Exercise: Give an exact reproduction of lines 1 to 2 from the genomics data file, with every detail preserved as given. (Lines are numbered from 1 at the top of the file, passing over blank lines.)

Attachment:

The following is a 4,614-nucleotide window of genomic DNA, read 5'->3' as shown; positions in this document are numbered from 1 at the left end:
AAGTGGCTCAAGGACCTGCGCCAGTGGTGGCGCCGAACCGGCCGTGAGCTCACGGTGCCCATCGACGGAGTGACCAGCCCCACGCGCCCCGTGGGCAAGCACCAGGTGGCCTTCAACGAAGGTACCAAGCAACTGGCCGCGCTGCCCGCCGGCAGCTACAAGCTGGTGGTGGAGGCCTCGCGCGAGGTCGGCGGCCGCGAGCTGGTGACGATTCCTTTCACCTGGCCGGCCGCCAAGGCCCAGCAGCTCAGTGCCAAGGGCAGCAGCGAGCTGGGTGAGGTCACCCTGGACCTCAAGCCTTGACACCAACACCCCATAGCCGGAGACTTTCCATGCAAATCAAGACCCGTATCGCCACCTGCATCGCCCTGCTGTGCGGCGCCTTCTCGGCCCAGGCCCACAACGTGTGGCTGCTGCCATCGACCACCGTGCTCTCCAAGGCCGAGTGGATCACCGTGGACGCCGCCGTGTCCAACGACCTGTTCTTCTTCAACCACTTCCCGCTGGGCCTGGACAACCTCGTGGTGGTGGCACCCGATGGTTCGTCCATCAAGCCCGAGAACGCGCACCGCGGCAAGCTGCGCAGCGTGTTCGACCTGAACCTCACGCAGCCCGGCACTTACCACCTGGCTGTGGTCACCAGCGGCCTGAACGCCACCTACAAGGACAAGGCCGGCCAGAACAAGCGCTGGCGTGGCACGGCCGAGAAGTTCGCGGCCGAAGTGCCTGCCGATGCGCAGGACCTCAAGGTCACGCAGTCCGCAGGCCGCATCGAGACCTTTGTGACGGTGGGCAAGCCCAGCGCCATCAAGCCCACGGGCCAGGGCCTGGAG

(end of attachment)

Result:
The following is a 4,614-nucleotide window of genomic DNA, read 5'->3' as shown; positions in this document are numbered from 1 at the left end:
AAGTGGCTCAAGGACCTGCGCCAGTGGTGGCGCCGAACCGGCCGTGAGCTCACGGTGCCCATCGACGGAGTGACCAGCCCCACGCGCCCCGTGGGCAAGCACCAGGTGGCCTTCAACGAAGGTACCAAGCAACTGGCCGCGCTGCCCGCCGGCAGCTACAAGCTGGTGGTGGAGGCCTCGCGCGAGGTCGGCGGCCGCGAGCTGGTGACGATTCCTTTCACCTGGCCGGCCGCCAAGGCCCAGCAGCTCAGTGCCAAGGGCAGCAGCGAGCTGGGTGAGGTCACCCTGGACCTCAAGCCTTGACACCAACACCCCATAGCCGGAGACTTTCCATGCAAATCAAGACCCGTATCGCCACCTGCATCGCCCTGCTGTGCGGCGCCTTCTCGGCCCAGGCCCACAACGTGTGGCTGCTGCCATCGACCACCGTGCTCTCCAAGGCCGAGTGGATCACCGTGGACGCCGCCGTGTCCAACGACCTGTTCTTCTTCAACCACTTCCCGCTGGGCCTGGACAACCTCGTGGTGGTGGCACCCGATGGTTCGTCCATCAAGCCCGAGAACGCGCACCGCGGCAAGCTGCGCAGCGTGTTCGACCTGAACCTCACGCAGCCCGGCACTTACCACCTGGCTGTGGTCACCAGCGGCCTGAACGCCACCTACAAGGACAAGGCCGGCCAGAACAAGCGCTGGCGTGGCACGGCCGAGAAGTTCGCGGCCGAAGTGCCTGCCGATGCGCAGGACCTCAAGGTCACGCAGTCCGCAGGCCGCATCGAGACCTTTGTGACGGTGGGCAAGCCCAGCGCCATCAAGCCCACGGGCCAGGGCCTGGAG